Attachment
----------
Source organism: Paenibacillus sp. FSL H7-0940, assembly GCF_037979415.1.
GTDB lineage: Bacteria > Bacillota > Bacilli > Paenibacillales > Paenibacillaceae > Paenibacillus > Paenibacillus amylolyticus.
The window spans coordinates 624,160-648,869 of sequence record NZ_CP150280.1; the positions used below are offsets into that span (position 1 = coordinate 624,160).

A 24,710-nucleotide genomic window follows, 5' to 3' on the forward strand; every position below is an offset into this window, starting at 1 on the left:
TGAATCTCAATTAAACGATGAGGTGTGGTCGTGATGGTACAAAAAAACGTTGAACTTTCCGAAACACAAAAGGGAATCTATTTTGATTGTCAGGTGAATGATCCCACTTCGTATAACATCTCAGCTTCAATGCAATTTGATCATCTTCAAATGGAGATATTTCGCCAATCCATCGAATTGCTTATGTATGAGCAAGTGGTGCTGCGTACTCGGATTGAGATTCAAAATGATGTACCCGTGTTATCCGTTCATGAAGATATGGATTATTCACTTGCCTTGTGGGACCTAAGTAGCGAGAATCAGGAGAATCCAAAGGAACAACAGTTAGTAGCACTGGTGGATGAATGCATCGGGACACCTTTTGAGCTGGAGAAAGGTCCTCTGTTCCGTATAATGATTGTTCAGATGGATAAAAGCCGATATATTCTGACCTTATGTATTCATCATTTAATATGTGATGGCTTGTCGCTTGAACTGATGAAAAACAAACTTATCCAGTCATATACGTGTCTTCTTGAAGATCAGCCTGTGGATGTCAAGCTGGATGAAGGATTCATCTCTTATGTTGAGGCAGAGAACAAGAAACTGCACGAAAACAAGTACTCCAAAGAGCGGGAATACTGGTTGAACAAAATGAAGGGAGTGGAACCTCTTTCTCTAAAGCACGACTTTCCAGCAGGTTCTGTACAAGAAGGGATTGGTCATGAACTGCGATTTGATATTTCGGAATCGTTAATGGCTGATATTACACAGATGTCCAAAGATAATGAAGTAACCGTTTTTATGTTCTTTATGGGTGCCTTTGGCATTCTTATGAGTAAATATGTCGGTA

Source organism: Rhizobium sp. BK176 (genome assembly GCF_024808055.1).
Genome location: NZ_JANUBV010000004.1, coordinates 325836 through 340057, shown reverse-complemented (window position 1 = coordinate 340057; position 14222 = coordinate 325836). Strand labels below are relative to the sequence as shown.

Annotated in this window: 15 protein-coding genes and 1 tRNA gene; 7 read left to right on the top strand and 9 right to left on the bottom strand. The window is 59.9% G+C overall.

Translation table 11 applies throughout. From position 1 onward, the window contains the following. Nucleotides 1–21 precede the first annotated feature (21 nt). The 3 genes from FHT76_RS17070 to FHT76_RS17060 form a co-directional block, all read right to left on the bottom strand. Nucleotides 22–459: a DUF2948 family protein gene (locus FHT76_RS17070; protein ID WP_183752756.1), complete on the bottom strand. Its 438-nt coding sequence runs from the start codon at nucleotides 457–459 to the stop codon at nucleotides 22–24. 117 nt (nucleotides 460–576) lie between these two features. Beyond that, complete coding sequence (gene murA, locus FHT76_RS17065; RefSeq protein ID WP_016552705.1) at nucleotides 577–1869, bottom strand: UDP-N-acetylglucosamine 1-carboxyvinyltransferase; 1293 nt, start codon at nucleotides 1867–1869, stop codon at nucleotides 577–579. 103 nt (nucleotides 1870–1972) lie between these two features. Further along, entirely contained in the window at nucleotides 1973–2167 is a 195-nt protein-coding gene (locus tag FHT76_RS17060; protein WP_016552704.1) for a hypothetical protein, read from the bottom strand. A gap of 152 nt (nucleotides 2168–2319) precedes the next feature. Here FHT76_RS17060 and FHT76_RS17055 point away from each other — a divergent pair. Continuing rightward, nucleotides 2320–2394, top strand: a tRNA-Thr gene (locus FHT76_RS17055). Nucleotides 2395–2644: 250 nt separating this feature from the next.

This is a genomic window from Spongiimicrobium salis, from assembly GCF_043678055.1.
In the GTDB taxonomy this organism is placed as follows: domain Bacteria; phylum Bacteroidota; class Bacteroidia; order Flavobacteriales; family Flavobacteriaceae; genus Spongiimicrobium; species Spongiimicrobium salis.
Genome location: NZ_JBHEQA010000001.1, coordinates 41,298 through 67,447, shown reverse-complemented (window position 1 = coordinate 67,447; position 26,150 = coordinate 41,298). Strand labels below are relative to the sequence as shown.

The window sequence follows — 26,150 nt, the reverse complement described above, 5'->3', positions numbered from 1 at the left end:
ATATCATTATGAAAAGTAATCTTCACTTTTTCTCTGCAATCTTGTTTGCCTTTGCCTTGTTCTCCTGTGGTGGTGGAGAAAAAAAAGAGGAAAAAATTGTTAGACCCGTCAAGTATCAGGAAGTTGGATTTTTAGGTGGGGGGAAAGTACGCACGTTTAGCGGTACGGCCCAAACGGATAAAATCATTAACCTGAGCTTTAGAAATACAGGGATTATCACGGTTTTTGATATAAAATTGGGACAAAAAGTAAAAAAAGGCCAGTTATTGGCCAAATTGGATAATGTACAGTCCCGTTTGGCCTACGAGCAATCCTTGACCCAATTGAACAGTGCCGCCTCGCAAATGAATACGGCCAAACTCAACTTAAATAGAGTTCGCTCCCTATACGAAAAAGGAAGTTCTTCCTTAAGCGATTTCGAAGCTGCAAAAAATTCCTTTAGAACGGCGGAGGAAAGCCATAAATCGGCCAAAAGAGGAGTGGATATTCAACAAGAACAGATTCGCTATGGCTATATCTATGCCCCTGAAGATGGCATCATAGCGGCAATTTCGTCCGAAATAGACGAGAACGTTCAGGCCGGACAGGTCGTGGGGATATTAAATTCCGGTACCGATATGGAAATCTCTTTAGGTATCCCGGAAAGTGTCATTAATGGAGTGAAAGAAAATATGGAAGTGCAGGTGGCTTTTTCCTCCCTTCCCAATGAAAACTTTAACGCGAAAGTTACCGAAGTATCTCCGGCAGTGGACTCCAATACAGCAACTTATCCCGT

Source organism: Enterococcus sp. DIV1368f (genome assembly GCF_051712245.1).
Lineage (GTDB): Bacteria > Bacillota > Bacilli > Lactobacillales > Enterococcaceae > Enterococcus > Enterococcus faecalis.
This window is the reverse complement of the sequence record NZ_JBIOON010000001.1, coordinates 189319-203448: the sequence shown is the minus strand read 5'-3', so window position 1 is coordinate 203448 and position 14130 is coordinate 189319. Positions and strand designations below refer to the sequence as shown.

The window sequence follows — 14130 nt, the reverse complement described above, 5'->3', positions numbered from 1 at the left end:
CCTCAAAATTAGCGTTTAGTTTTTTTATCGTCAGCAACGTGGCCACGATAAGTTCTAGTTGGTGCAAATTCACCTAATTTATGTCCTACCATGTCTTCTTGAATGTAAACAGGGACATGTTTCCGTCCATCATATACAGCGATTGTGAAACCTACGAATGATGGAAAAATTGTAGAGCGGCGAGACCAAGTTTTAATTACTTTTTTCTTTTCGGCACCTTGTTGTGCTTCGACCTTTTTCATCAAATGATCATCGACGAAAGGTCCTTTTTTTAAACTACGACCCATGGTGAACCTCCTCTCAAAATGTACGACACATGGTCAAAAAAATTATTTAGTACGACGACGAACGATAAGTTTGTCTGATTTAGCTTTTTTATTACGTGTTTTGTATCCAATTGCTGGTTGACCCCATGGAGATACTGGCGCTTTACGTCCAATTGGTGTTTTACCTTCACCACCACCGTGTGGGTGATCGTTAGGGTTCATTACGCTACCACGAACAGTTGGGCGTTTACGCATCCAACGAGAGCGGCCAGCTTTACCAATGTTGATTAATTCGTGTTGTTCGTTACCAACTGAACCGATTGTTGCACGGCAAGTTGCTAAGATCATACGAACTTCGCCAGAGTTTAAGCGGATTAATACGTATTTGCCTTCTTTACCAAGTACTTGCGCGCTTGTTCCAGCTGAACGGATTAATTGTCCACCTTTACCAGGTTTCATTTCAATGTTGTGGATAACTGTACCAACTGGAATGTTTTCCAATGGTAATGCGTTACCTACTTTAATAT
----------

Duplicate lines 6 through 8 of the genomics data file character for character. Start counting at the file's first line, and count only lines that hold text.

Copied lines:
Source organism: Rhizobium sp. BK176 (genome assembly GCF_024808055.1).
Genome location: NZ_JANUBV010000004.1, coordinates 325836 through 340057, shown reverse-complemented (window position 1 = coordinate 340057; position 14222 = coordinate 325836). Strand labels below are relative to the sequence as shown.

Annotated in this window: 15 protein-coding genes and 1 tRNA gene; 7 read left to right on the top strand and 9 right to left on the bottom strand. The window is 59.9% G+C overall.